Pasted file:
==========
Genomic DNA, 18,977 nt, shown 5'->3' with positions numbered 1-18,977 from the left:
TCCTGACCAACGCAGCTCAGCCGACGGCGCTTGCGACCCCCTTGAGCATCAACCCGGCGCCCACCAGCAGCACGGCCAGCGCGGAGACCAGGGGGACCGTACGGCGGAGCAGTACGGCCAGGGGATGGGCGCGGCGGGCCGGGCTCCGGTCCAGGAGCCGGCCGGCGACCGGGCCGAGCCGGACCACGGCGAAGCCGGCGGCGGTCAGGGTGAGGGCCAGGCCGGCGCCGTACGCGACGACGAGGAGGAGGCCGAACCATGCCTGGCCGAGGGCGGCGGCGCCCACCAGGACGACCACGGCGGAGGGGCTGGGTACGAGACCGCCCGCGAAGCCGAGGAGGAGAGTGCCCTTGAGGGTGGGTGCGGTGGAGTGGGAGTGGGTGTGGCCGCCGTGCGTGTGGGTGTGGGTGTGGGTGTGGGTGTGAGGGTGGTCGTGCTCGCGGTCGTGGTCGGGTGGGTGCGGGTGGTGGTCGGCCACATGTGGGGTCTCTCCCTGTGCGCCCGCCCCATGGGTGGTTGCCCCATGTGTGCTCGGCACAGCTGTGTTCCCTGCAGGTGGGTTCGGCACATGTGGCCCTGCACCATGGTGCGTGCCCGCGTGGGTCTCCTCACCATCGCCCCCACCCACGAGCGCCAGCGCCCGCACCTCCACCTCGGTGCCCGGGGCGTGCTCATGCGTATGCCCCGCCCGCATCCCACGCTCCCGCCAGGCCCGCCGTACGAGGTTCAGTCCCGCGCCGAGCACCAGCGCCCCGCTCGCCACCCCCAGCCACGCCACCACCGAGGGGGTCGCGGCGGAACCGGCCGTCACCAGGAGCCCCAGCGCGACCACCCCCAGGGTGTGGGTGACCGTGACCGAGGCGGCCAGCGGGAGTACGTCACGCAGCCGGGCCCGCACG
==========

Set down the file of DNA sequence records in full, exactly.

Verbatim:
Genomic DNA, 18,977 nt, shown 5'->3' with positions numbered 1-18,977 from the left:
TCCTGACCAACGCAGCTCAGCCGACGGCGCTTGCGACCCCCTTGAGCATCAACCCGGCGCCCACCAGCAGCACGGCCAGCGCGGAGACCAGGGGGACCGTACGGCGGAGCAGTACGGCCAGGGGATGGGCGCGGCGGGCCGGGCTCCGGTCCAGGAGCCGGCCGGCGACCGGGCCGAGCCGGACCACGGCGAAGCCGGCGGCGGTCAGGGTGAGGGCCAGGCCGGCGCCGTACGCGACGACGAGGAGGAGGCCGAACCATGCCTGGCCGAGGGCGGCGGCGCCCACCAGGACGACCACGGCGGAGGGGCTGGGTACGAGACCGCCCGCGAAGCCGAGGAGGAGAGTGCCCTTGAGGGTGGGTGCGGTGGAGTGGGAGTGGGTGTGGCCGCCGTGCGTGTGGGTGTGGGTGTGGGTGTGGGTGTGAGGGTGGTCGTGCTCGCGGTCGTGGTCGGGTGGGTGCGGGTGGTGGTCGGCCACATGTGGGGTCTCTCCCTGTGCGCCCGCCCCATGGGTGGTTGCCCCATGTGTGCTCGGCACAGCTGTGTTCCCTGCAGGTGGGTTCGGCACATGTGGCCCTGCACCATGGTGCGTGCCCGCGTGGGTCTCCTCACCATCGCCCCCACCCACGAGCGCCAGCGCCCGCACCTCCACCTCGGTGCCCGGGGCGTGCTCATGCGTATGCCCCGCCCGCATCCCACGCTCCCGCCAGGCCCGCCGTACGAGGTTCAGTCCCGCGCCGAGCACCAGCGCCCCGCTCGCCACCCCCAGCCACGCCACCACCGAGGGGGTCGCGGCGGAACCGGCCGTCACCAGGAGCCCCAGCGCGACCACCCCCAGGGTGTGGGTGACCGTGACCGAGGCGGCCAGCGGGAGTACGTCACGCAGCCGGGCCCGCACG